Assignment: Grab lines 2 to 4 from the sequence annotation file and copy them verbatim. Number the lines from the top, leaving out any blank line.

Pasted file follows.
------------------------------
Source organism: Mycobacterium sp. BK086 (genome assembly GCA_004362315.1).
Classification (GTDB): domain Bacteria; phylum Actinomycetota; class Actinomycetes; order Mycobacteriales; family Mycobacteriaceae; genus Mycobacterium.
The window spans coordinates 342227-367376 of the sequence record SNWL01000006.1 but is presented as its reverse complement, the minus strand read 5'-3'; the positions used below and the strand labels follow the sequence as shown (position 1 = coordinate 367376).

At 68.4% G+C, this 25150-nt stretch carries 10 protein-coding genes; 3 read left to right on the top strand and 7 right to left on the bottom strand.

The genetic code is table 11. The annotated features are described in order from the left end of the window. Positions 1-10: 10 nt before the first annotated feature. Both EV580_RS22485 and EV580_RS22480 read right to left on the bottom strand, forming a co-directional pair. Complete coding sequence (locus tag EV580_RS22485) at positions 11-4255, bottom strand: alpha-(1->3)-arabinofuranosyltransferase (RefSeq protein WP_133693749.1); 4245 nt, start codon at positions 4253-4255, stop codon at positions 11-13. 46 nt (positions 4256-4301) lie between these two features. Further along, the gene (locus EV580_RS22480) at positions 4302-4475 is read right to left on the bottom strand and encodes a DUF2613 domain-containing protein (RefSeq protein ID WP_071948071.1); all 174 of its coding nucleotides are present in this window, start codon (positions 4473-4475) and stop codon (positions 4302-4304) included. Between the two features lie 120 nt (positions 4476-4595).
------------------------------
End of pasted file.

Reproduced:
Classification (GTDB): domain Bacteria; phylum Actinomycetota; class Actinomycetes; order Mycobacteriales; family Mycobacteriaceae; genus Mycobacterium.
The window spans coordinates 342227-367376 of the sequence record SNWL01000006.1 but is presented as its reverse complement, the minus strand read 5'-3'; the positions used below and the strand labels follow the sequence as shown (position 1 = coordinate 367376).

At 68.4% G+C, this 25150-nt stretch carries 10 protein-coding genes; 3 read left to right on the top strand and 7 right to left on the bottom strand.